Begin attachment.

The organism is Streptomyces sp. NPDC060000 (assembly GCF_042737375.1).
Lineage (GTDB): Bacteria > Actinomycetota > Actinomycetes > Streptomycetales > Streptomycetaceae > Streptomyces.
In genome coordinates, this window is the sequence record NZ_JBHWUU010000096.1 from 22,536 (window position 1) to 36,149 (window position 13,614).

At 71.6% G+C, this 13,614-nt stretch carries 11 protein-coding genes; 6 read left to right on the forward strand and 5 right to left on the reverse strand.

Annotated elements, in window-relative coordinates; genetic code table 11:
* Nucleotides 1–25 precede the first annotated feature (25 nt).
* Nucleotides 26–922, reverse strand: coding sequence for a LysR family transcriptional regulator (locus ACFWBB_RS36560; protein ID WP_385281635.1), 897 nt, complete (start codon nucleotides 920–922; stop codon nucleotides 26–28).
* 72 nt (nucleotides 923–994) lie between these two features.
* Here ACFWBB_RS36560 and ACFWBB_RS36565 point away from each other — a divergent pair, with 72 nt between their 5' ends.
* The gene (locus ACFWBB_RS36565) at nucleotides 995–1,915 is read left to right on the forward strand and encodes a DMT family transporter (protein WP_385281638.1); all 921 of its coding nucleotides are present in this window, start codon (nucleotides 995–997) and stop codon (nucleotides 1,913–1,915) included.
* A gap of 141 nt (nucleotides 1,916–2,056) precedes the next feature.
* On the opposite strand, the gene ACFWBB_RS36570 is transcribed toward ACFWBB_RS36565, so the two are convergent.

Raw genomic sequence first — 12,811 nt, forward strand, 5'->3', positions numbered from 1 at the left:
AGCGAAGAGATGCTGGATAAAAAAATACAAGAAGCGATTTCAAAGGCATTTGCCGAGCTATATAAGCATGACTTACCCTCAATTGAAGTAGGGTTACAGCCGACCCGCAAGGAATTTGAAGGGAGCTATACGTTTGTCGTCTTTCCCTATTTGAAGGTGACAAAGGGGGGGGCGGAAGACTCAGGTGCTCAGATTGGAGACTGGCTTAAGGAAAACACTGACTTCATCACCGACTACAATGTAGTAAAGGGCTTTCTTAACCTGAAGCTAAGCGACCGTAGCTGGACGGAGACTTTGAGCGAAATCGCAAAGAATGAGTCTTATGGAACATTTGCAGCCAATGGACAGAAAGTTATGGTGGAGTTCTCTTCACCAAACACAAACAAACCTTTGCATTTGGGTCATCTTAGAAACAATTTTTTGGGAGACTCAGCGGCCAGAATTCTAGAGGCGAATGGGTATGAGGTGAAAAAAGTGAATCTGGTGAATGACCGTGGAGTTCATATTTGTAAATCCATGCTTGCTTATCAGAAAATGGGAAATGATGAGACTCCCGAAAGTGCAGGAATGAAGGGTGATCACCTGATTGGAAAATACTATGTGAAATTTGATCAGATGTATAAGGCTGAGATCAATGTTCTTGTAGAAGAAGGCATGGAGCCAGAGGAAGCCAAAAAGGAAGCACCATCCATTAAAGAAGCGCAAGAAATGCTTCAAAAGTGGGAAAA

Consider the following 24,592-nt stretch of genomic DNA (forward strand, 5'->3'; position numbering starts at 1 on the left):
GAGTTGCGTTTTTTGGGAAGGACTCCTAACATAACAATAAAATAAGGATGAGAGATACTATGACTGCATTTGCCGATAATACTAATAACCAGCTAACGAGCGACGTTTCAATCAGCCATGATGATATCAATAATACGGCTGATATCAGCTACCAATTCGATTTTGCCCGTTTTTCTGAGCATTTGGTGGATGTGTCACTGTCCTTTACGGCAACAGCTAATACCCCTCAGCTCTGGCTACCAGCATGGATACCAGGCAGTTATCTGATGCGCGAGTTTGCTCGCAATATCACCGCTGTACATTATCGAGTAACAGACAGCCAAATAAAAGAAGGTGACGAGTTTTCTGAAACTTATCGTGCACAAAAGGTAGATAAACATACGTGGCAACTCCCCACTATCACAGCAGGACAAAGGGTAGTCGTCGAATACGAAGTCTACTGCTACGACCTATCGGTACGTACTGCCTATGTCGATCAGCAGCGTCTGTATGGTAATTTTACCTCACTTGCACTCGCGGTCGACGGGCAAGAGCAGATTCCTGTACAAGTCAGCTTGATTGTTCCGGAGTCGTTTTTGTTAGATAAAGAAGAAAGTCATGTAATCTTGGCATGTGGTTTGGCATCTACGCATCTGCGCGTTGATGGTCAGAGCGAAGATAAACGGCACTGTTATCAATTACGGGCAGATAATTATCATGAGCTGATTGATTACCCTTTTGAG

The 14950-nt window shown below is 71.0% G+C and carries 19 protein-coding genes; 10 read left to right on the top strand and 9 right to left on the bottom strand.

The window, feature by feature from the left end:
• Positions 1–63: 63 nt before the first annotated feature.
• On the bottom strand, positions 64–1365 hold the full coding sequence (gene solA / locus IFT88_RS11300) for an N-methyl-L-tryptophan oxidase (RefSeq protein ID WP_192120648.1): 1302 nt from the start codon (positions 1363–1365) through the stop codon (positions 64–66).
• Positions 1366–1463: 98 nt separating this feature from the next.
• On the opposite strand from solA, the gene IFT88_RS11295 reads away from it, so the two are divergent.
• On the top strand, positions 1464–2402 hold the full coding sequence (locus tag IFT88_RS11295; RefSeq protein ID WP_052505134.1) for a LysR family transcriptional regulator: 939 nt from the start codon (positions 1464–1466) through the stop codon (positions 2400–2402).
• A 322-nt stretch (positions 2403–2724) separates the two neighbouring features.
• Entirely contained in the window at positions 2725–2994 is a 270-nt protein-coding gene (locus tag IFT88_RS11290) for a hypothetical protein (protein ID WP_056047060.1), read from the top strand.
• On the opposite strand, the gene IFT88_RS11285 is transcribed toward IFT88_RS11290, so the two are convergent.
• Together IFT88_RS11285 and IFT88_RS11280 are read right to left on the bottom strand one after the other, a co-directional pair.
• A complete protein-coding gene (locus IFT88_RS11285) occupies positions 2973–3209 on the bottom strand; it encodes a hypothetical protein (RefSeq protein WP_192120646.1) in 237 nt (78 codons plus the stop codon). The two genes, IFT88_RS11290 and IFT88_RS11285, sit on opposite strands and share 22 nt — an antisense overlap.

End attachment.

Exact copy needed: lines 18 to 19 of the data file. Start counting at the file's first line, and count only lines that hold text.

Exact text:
The window, feature by feature from the left end:
• Positions 1–63: 63 nt before the first annotated feature.